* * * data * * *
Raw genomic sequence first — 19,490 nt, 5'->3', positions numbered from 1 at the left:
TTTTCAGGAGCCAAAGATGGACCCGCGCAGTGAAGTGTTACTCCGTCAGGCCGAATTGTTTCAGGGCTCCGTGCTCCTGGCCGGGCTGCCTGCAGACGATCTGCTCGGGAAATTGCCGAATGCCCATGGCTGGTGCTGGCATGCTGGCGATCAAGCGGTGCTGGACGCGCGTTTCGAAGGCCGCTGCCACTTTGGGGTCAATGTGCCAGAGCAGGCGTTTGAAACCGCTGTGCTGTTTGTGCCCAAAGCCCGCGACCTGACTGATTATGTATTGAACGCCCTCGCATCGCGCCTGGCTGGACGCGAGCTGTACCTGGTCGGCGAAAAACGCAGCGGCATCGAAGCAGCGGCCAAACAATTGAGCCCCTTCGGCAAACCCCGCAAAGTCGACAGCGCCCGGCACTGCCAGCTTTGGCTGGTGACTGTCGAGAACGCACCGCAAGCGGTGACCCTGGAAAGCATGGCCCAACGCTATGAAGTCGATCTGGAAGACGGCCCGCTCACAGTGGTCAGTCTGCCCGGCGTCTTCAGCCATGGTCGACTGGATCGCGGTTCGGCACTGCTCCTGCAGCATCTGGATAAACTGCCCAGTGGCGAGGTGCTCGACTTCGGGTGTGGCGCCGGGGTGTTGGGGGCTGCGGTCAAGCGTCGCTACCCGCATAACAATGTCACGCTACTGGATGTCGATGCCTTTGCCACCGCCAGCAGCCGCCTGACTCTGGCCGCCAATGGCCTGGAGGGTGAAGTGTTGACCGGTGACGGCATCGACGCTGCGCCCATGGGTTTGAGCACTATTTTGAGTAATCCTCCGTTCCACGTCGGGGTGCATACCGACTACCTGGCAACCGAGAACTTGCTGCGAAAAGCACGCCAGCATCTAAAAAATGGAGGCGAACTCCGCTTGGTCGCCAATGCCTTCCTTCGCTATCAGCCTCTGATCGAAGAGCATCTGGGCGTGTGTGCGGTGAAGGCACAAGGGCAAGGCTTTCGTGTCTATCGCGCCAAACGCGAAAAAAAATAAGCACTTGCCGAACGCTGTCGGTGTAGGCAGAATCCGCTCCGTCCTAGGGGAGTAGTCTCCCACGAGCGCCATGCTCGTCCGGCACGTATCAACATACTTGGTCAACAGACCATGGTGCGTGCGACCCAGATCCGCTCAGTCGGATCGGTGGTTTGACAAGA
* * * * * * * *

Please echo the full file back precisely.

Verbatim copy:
Raw genomic sequence first — 19,490 nt, 5'->3', positions numbered from 1 at the left:
TTTTCAGGAGCCAAAGATGGACCCGCGCAGTGAAGTGTTACTCCGTCAGGCCGAATTGTTTCAGGGCTCCGTGCTCCTGGCCGGGCTGCCTGCAGACGATCTGCTCGGGAAATTGCCGAATGCCCATGGCTGGTGCTGGCATGCTGGCGATCAAGCGGTGCTGGACGCGCGTTTCGAAGGCCGCTGCCACTTTGGGGTCAATGTGCCAGAGCAGGCGTTTGAAACCGCTGTGCTGTTTGTGCCCAAAGCCCGCGACCTGACTGATTATGTATTGAACGCCCTCGCATCGCGCCTGGCTGGACGCGAGCTGTACCTGGTCGGCGAAAAACGCAGCGGCATCGAAGCAGCGGCCAAACAATTGAGCCCCTTCGGCAAACCCCGCAAAGTCGACAGCGCCCGGCACTGCCAGCTTTGGCTGGTGACTGTCGAGAACGCACCGCAAGCGGTGACCCTGGAAAGCATGGCCCAACGCTATGAAGTCGATCTGGAAGACGGCCCGCTCACAGTGGTCAGTCTGCCCGGCGTCTTCAGCCATGGTCGACTGGATCGCGGTTCGGCACTGCTCCTGCAGCATCTGGATAAACTGCCCAGTGGCGAGGTGCTCGACTTCGGGTGTGGCGCCGGGGTGTTGGGGGCTGCGGTCAAGCGTCGCTACCCGCATAACAATGTCACGCTACTGGATGTCGATGCCTTTGCCACCGCCAGCAGCCGCCTGACTCTGGCCGCCAATGGCCTGGAGGGTGAAGTGTTGACCGGTGACGGCATCGACGCTGCGCCCATGGGTTTGAGCACTATTTTGAGTAATCCTCCGTTCCACGTCGGGGTGCATACCGACTACCTGGCAACCGAGAACTTGCTGCGAAAAGCACGCCAGCATCTAAAAAATGGAGGCGAACTCCGCTTGGTCGCCAATGCCTTCCTTCGCTATCAGCCTCTGATCGAAGAGCATCTGGGCGTGTGTGCGGTGAAGGCACAAGGGCAAGGCTTTCGTGTCTATCGCGCCAAACGCGAAAAAAAATAAGCACTTGCCGAACGCTGTCGGTGTAGGCAGAATCCGCTCCGTCCTAGGGGAGTAGTCTCCCACGAGCGCCATGCTCGTCCGGCACGTATCAACATACTTGGTCAACAGACCATGGTGCGTGCGACCCAGATCCGCTCAGTCGGATCGGTGGTTTGACAAGA